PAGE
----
“Then the Lord said to Moses, ‘Write down these words’ ” (Exodus 34:27).


(From Jeremiah 31:33)

Jeremiah warned God's people against idolatry, military alliances, and religious pride, but his warnings fell upon deaf ears. He became the "weeping prophet" for both the tragedies he witnessed and those he prophesied. So when Jeremiah speaks good news, it stands out from his ominous admonitions.

In chapters 30-33, the prophet encouraged the captive Jews forced to live among their pagan oppressors. He prophesied restoration of both home and heart, as well as a return to Jerusalem and to relationship with the Lord. God would ensure this by writing His law upon their hearts: "I will put my law in their minds and write it on their hearts. I will be their God, and they will be my people" (Jeremiah 31:33 NIV). As the divine writer, the Lord knows  He must touch the heart.

It isn't enough to change our surroundings or memorize laws. The pen of the Spirit etches upon our hearts the very desire of God, changing our nature, shaping our character. Stone and clay tablets crumble, paper and parchment burn away, but the tablet of the heart remains within.

Our words may intrigue, entertain, or educate, but if they do not engage readers' emotions and etch words upon the heart, they will never have lasting impact. For change to occur, our words must touch the heart.

Let our words be sincere, powerful, vivid and alive. May they reach from the page and grab the hearts of readers, drawing them higher, pulling them closer to the One who loves them most.

(Read also: Hebrews 10:19-22)


(from Romans 15:4-6) 

One of the many marvels of the Bible is that it is not just a book, but a vast library bound into one beautiful volume. If books of the Bible were published separately, they could be comfortably shelved not only with religion, but alongside works of history, biography, romance, songs and poems, law and leadership. Countless books based upon Scripture take their place in nearly every section of the bookstore, and God uses this wealth of literary styles for our instruction. As Paul said, “For everything that was written in the past was written to teach us” (Romans 15:4 NIV).

We clearly see how God uses commands for moral instruction, and His parables to show us how to live by drawing us into divinely imaginative stories, while His collections of wisdom sayings are a wealth of inspired lessons for life. But Paul looked at the entirety of the Old Testament and said “everything that was written” instructs us. Not only commands, wisdom, and parables, but also songs and poetry.

The ancient biographies and epic histories of families and nations are used of God to teach His people. So also the romance of the Song of Songs and the saga of Abraham and Sarah. From otherworldly visions of celestial realms to detailed directions for building a temple, even letters scrawled in foreign prisons, God uses all these genres and more to teach.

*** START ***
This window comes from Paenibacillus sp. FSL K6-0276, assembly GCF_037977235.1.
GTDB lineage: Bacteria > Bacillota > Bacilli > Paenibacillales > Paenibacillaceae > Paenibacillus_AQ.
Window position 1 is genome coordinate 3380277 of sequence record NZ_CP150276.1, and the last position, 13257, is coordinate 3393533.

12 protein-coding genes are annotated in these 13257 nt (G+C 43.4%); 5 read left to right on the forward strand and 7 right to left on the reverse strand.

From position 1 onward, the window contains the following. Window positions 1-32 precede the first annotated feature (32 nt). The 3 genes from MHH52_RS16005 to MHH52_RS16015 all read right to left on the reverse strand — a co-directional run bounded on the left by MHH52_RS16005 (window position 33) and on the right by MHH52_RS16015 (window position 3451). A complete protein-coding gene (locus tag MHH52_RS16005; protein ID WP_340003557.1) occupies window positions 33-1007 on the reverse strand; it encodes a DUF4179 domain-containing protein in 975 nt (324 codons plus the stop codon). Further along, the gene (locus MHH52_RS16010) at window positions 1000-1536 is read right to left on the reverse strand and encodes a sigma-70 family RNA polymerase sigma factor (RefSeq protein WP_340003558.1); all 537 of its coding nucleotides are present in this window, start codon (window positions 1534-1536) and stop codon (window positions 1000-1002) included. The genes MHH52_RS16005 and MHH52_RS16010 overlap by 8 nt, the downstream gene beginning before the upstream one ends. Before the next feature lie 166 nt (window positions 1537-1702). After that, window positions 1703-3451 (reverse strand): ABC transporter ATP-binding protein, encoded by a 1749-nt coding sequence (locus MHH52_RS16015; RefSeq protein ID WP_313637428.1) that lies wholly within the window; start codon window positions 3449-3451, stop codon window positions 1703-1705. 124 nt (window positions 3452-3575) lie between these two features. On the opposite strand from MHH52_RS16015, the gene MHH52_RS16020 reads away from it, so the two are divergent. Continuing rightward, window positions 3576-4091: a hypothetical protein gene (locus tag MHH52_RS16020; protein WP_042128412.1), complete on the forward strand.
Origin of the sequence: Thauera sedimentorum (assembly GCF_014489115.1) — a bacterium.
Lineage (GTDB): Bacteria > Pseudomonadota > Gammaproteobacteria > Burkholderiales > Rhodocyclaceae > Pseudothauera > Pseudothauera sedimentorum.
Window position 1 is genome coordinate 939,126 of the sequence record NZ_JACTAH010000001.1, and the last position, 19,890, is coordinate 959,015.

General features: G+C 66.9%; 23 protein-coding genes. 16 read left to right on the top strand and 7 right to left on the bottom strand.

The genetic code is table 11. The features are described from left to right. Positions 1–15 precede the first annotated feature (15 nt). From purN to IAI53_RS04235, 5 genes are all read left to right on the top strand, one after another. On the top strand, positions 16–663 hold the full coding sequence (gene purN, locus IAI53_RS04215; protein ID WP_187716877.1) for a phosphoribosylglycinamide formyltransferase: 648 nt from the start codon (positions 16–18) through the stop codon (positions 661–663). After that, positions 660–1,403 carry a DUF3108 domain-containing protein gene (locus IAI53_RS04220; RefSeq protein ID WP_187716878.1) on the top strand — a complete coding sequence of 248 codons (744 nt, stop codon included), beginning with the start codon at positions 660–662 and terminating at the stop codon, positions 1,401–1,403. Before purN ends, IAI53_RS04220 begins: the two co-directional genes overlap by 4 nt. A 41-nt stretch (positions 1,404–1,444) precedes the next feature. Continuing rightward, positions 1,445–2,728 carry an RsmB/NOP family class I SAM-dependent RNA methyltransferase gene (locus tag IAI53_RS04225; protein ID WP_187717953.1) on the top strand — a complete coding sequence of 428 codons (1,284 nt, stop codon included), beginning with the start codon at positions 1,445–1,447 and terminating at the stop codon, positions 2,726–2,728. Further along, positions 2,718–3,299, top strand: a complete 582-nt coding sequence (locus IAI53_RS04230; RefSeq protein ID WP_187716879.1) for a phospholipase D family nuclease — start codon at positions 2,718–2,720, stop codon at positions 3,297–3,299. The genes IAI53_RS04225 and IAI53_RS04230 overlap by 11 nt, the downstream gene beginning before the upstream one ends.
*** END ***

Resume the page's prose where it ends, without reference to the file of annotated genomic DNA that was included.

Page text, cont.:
As children of the Creator, God’s writers have countless divine examples of creativity to share crucial lessons for life.

See also Ephesians 4:11-12 and 2 Timothy 3:16-17.


From 2 Chronicles 24:27

Among the sad stories of Judah's spiritual defection, an unnamed scribe wrote a "record of the restoration" in 2 Chronicles 24.

When young Joash became Judah's king, Israel had bowed to idols for a century, and Judah fared little better. Even King Solomon acquiesced to pagan neighbors, allowing idolatrous shrines throughout the kingdom. Such was the bleak history of God's people, following deities of wood and stone, prompting God's lament that "the people of Israel and the people of Judah have been utterly unfaithful to me" (Jeremiah 5:11 NIV). I can imagine how it felt for godly priests and scribes as they recorded the parade of national failures and wicked monarchs, knowing something more beautiful was available.

However, when young Joash was crowned, he and the priest Jehoiada brought spiritual revival (2 Chronicles 23:16-18). Idols were torn down, God's law lifted high, and the aging and abused Temple was restored to its former glory. Sadly, even Joash later followed his predecessors, his spirit hardening against the Lord. But in the early days of his rule, sandwiched between years of religious disloyalty, God's scribes record a refreshing time of devotion, showing us that even during lengthy seasons of spiritual despondency, God's people can yet turn their hearts and revive their spirits.

Amid the darkness of daily life, God's scribes are still called to record glimmers of glory. Facing down daily struggles, we need reason to hope, we need assurance that God can yet burst into our lives and refresh our spirits.

Read also Ezekiel 11:17-20


From Jude 3

We're eager to share good news with others, but there is a difference between eagerness and necessity. Jude reveals this when he says, "although I was very eager to write to you about the salvation we share, I felt compelled to write and urge you to contend for the faith" (Jude 3 NIV). Jude set aside the words he wanted to write for the words he had to write--words born of passion.